Gender role patterns contribute to the fact that almost nine out of ten senior citizens receiving the least pension are women.
Even though equality has come a long way, today’s pensioners receive payments based on what they earned throughout their working lives.
Thus, gender roles from the 1950s and 1960s help create differences today, wrote VG newspaper.
There are currently 912,100 retired pensioners in Norway, and according to Nav forecasts, the figure will pass one million by 2021.
A change in rates this autumn means that between August and September, 5,000 more people were defined as minimum wage pensioners. In total, there are 156,090 people in this group, and 134,935 of them are women.
Among those who took out full retirement, the men’s average pension was 19% higher than the women’s, estimates Nav.
‘Differences in the labour market are reflected in the pension system. Therefore, this is a labour market problem, as well as a retirement problem’, said section manager, Ole Christian Lien, of Nav.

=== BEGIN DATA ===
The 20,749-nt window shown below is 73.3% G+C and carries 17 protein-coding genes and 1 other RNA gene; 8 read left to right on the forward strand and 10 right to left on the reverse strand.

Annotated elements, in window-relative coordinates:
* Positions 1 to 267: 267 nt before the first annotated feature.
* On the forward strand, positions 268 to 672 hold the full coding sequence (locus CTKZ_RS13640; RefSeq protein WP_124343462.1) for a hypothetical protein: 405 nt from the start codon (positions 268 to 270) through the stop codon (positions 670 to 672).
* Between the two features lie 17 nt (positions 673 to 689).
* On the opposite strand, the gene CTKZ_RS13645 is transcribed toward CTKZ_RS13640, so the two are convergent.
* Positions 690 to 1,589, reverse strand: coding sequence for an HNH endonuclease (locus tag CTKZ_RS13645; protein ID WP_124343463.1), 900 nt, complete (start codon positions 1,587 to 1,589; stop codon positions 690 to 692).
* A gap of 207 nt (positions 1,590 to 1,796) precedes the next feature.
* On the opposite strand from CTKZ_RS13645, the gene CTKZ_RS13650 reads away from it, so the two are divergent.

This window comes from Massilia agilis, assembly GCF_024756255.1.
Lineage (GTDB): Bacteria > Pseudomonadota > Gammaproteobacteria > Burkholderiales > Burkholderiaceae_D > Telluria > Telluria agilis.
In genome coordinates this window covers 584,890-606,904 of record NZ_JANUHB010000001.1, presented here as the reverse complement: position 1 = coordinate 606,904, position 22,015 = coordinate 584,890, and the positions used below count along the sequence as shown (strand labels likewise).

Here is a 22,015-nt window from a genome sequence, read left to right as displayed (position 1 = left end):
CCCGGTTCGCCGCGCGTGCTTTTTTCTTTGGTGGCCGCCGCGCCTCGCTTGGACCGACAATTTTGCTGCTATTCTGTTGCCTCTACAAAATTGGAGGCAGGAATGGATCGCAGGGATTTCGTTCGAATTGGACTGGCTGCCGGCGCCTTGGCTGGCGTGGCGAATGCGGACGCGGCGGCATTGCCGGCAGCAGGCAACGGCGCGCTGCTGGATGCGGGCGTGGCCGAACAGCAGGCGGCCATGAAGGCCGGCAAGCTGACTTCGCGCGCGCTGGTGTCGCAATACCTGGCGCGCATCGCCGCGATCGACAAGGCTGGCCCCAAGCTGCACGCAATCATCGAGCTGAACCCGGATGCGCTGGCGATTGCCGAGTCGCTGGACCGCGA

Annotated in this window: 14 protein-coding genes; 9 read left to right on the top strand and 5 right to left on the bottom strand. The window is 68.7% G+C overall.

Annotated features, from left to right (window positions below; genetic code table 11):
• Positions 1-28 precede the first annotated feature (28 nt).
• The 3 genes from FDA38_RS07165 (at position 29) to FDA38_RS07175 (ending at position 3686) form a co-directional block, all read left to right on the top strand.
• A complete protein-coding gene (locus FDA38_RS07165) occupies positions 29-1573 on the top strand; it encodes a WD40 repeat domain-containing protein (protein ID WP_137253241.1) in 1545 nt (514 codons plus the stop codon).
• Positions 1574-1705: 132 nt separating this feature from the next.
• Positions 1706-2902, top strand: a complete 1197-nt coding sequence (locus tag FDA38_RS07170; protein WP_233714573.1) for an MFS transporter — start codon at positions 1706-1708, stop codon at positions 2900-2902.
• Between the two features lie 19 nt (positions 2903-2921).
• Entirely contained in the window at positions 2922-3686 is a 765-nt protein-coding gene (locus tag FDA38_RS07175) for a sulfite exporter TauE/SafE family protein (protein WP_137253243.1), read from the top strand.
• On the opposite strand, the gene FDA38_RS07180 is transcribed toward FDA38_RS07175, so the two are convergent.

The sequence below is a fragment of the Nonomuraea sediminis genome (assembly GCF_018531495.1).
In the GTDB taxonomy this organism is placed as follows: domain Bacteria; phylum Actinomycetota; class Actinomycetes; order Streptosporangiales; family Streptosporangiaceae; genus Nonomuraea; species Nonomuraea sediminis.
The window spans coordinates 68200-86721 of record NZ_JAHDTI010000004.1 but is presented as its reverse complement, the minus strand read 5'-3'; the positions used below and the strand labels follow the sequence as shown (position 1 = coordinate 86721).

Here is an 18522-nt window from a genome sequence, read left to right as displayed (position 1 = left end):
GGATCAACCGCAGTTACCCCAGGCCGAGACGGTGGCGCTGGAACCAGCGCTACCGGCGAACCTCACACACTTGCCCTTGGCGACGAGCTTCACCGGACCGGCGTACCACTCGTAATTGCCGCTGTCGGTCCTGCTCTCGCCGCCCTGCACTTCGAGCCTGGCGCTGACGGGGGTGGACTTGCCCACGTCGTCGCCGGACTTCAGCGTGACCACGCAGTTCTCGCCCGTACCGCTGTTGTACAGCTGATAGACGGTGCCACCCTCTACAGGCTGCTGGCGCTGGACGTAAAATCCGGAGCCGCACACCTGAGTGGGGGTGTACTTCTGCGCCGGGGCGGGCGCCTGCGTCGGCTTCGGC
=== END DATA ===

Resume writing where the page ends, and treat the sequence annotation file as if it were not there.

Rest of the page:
He is aware that the differences between female and male retirees will decline over time, but the forecasts say there will be a difference in the future too.
Still, women are, on average, earning less than men, which is often explained by different occupational choices, and that women more often work part-time. Thus, they receive lower retirement pensions.
© NTB Scanpix / Norway Today